I bet you didn’t know that July is “Cord Blood Awareness Month”. If you are getting ready to have a baby, or recently had a baby, this subject has probably been on your mind and you may have gotten a lot of different opinions regarding the banking of cord blood.
Cord blood stem cells were first used in transplant medicine in 1988 to reconstitute the blood and immune system of a patient with a form of serious familial anemia. Over the last several decades cord blood stem cells have been used in the pediatric population to treat certain cancers, as well as other blood and immune system conditions.
The practice of collecting umbilical cord blood for storage is now available by both private cord blood banks as well as public cord banks. The “question” is, should a parent spend hard earned dollars (up to several thousand) to bank their baby’s blood, just “in case” there is ever a serious illness which might require a stem cell transfusion. It is a difficult question. Every parent wants to give their unborn child the best!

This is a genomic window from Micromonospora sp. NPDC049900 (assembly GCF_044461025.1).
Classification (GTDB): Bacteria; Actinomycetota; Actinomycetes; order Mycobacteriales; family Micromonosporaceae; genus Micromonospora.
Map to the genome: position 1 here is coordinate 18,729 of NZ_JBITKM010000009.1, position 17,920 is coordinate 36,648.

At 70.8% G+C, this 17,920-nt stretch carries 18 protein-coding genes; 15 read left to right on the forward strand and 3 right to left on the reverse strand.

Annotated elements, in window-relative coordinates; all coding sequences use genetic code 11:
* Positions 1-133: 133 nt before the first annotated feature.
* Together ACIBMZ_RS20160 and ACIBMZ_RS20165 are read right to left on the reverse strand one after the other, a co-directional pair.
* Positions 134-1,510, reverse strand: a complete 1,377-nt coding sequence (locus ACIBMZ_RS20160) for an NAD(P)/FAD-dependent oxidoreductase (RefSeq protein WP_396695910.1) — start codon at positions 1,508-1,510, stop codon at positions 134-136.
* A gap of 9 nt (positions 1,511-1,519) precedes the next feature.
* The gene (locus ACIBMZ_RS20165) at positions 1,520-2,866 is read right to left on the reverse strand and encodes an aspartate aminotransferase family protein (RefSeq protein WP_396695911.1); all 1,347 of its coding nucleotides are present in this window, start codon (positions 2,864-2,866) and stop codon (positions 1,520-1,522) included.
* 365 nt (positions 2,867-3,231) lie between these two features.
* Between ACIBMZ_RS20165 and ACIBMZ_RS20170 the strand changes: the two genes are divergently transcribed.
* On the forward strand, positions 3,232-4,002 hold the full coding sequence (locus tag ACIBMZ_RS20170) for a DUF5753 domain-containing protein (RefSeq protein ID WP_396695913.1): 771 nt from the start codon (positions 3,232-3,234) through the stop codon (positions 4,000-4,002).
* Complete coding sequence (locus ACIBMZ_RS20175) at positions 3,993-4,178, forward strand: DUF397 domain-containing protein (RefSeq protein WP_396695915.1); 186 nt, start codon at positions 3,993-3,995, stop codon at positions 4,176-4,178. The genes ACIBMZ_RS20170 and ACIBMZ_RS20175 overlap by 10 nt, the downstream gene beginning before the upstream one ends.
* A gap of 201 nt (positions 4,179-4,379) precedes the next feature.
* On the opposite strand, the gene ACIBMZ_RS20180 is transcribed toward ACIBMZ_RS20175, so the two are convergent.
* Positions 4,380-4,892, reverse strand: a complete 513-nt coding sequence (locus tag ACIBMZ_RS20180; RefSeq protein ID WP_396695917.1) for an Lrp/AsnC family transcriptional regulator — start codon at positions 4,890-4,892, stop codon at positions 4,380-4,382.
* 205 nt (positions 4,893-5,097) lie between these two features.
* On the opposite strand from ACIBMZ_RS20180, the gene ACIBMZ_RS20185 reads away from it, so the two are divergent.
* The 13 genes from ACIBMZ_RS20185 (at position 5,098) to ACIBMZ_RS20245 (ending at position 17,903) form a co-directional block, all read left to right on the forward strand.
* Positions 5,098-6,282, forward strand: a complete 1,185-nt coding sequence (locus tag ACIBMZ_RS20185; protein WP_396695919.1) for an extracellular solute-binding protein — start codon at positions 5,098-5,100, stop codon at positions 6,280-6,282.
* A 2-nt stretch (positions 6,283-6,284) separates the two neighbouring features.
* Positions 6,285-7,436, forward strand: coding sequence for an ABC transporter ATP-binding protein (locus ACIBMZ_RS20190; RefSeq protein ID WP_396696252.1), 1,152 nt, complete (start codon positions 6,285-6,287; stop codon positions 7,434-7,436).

In an article published in 2009 in the journal Pediatrics, Dr. Steven Joffe from the Dana-Farber Cancer Institute states that “the chance that privately banked cord blood will be used is quite small.” There are certain instances when a known family member may be a candidate for a stem cell transplant. But again, these situations are infrequent and are known about before the cord blood is even collected. Out of thousands of stem cell transplants, pediatric hematologists and oncologists report only 9 patients who received their own cord blood stem cells.
So, what does the American Academy of Pediatrics recommend? The AAP recommends that parents donate their child’s cord blood to a public bank or to the National Marrow Foundation. By doing this you will ensure that your baby’s umbilical cord stem cells might benefit any number of people who would be a match. At the same time you the parent do not have to pay handling and storage fees.
I posed this question to several of my hematologist oncologist friends who are young and just starting families. They care for children with cancers and other blood disorders on a daily basis. Guess what, none of them have spent money to bank their own children’s umbilical cord blood!! They too agree that if they ever needed stem cells for their own family members that they would look to the public cord blood banks.
That’s your daily dose for today. We’ll chat again tomorrow.